Fruit & Vegetable Magazine

Features Production Research
Research investigates management of black rot on butternut squash

management of black rot on butternut squash


March 13, 2008
By Marg Land


Topics

It all started a few years ago
with a strange looking butternut squash. Ontario Ministry of
Agriculture, Food and Rural Affairs (OMAFRA) vegetable specialist
Elaine Roddy observed the squash’s strange skin symptoms, similar to
alligator skin, while in the field.

It all started a few years ago with a strange looking butternut squash. Ontario Ministry of Agriculture, Food and Rural Affairs (OMAFRA) vegetable specialist Elaine Roddy observed the squash’s strange skin symptoms, similar to alligator skin, while in the field. Later, she described her finding to Dr. Mary Ruth McDonald, an associate professor and researcher with the University of Guelph’s Department of Plant Science. Roddy described the skin blemish as being very similar to the symptoms for black rot, a fungal disease which can be a problem on cucurbits grown in greenhouses.

That’s exactly what the disease turned out to be.

Advertisment

“It’s not as commonly seen in the field,” explains Dr. McDonald.

maryruth
Dr. Mary Ruth McDonald

Black rot is caused by the fungal agent Didymella bryoniae, which is also known as gummy stem blight when the disease is found on the plant. It’s called black rot when the disease is observed on the fruit.

The fungus can be spread through infected seed. It usually overwinters on crop debris and can survive for 1.5 to two years in the field. Spores are produced in the spring and ooze out of the plant debris where they can then be splashed up onto surrounding plants through rain. The spores can also be transferred via the wind. For infection to occur, the fungus needs one to 10 hours of leaf wetness, with the optimum conditions occurring between 18 and 25˚C.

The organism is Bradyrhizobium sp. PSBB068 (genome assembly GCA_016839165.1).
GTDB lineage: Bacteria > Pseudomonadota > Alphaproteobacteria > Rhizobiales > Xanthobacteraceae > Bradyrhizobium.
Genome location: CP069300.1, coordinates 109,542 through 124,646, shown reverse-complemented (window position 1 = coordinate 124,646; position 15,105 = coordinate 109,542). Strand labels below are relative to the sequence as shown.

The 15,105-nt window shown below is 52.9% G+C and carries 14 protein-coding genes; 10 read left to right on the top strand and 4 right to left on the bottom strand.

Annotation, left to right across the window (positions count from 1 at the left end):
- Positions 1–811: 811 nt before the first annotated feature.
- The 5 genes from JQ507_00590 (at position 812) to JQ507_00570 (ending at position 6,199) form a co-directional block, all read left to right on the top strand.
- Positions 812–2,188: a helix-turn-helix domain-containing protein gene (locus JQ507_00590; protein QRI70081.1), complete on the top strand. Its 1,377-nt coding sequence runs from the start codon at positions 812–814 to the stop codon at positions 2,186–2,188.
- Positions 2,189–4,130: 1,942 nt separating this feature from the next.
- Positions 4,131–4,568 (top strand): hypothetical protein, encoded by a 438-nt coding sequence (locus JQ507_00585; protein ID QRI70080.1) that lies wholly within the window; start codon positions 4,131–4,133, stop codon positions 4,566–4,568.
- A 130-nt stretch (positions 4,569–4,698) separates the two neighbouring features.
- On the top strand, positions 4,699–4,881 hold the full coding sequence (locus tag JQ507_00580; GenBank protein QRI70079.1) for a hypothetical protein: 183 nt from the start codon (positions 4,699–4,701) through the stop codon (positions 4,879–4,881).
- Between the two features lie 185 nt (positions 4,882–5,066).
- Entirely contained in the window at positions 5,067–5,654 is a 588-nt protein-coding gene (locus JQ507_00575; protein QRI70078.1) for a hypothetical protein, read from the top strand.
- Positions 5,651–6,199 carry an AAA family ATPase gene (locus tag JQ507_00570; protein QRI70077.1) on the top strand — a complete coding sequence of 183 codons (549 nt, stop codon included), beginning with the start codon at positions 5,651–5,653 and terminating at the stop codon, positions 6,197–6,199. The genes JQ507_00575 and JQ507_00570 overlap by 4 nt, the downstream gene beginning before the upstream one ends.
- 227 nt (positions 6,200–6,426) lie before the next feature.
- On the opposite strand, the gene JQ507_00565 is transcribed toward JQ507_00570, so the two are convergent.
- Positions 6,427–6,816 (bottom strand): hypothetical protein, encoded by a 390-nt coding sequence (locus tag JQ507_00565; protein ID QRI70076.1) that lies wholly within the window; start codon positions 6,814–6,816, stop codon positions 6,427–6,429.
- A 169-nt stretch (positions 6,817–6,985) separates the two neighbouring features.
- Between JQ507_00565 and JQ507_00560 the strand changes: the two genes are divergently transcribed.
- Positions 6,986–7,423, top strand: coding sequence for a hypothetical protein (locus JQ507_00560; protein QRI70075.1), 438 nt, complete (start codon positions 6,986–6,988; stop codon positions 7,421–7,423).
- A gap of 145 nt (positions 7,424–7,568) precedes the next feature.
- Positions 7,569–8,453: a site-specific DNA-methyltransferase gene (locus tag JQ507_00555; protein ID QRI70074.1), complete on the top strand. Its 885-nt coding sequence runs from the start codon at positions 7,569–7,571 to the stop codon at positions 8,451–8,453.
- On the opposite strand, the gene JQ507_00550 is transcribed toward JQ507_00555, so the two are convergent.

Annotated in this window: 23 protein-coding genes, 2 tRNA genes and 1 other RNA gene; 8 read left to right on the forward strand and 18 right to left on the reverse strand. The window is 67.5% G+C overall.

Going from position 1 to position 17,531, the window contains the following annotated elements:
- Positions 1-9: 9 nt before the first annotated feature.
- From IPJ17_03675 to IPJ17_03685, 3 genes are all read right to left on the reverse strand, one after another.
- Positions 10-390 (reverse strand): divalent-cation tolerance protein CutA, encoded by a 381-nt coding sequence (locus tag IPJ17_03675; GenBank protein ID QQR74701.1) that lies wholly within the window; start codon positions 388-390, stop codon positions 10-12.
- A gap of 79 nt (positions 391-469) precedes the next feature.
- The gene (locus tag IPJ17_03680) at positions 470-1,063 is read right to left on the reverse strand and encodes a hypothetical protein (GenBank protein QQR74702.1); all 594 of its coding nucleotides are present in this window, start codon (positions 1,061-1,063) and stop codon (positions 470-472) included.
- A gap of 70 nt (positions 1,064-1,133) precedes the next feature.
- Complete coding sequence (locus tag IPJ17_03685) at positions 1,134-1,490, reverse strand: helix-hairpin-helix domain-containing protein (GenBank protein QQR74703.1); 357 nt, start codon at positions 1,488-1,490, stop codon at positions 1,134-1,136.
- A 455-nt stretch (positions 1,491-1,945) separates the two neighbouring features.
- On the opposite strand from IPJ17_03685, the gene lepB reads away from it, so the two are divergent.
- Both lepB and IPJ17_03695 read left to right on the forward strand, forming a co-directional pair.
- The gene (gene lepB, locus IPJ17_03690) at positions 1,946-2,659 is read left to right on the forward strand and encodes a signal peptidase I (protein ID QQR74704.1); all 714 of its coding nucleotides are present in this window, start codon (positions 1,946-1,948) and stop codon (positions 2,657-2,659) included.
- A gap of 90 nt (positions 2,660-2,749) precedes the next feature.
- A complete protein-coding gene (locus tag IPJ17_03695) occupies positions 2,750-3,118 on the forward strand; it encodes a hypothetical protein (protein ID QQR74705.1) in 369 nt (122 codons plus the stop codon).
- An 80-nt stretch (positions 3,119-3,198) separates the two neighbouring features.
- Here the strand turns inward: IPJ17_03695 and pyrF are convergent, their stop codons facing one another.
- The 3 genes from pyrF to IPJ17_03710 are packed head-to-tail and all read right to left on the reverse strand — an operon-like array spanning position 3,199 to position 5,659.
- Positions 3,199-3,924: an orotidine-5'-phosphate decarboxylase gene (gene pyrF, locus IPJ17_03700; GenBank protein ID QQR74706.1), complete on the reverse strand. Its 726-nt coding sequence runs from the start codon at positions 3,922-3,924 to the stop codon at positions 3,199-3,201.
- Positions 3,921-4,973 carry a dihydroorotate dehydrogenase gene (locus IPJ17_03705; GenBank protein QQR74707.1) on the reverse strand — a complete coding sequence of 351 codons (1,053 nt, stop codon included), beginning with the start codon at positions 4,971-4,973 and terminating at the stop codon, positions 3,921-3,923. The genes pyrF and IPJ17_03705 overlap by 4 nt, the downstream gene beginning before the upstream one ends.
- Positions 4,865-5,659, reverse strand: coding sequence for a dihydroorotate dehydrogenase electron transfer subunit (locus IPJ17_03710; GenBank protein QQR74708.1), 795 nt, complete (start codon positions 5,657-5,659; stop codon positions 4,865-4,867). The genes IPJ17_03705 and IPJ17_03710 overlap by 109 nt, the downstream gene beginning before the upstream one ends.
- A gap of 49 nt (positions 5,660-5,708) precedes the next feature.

Any part of the plant can be infected.

According to Dr. McDonald, the best way to avoid the disease is:
•    To only plant disease free seed from
certified seed sources
•    Use a crop rotation of two to three years
•    Deep plow crop debris right after harvest
•    Control powdery mildew and cucumber beetles within the crop as disease and insect damage can provide an alternative route for black rot to enter the plant or fruit
•    Begin a fungicide spray program as soon as powdery mildew is observed in the crop since powdery mildew and development of black rot are linked

cahrt2

During the 2006 growing season, Dr. McDonald examined several fungicide spray programs – including Pristine, Switch and Quadris – for effectiveness in controlling gummy stem blight and black rot on butternut squash. Currently, only Lance and Mancozeb are registered for control of gummy stem blight in Canada.

Plots were established at the University of Guelph’s Muck Crops Research Station in the Holland Marsh, located north of Toronto. The butternut squash plants (Avalon variety) were innoculated with an isolate from fungus on August 3 and August 25.

While the results showed that Pristine has potential as effective fungicide for controlling black rot on squash, variable levels of disease and fruit yield in the plots resulted in no statistically significant differences among the treatments.

“We’re still not really sure why it was so variable,” says Dr. McDonald. “We hope to find a solution for this in 2007. Meanwhile, (growers) can expect very variable development through the field.”

Dr. McDonald also examined two spray programs: one with about a 10-day interval (five sprays total – July 31, August 11, 18, 28, September 7); the other with about a 20-day interval (three sprays in total – July 31, August 18, September 7). Results showed there was no advantage to following a five-spray program over a three-spray one.

Dr. McDonald hopes to continue research in 2007, and plans to closely examine the wide variability of infection rates in the field observed during the 2006 season. She is also interested in the possibility of forecasting the disease.

“There is no disease development if there is no leaf wetness,” explains Dr. McDonald, adding there may be potential to develop a forecasting model for disease severity, and the proper timing of sprays, based on leaf wetness.

Other researchers involved in this project include Mike Celetti, plant pathologist, OMAFRA; Dr. Greg Boland, professor, Department of Environmental Biology, University of Guelph, and Dr. Bruce Gossen, research scientist, AAFC, Saskatoon.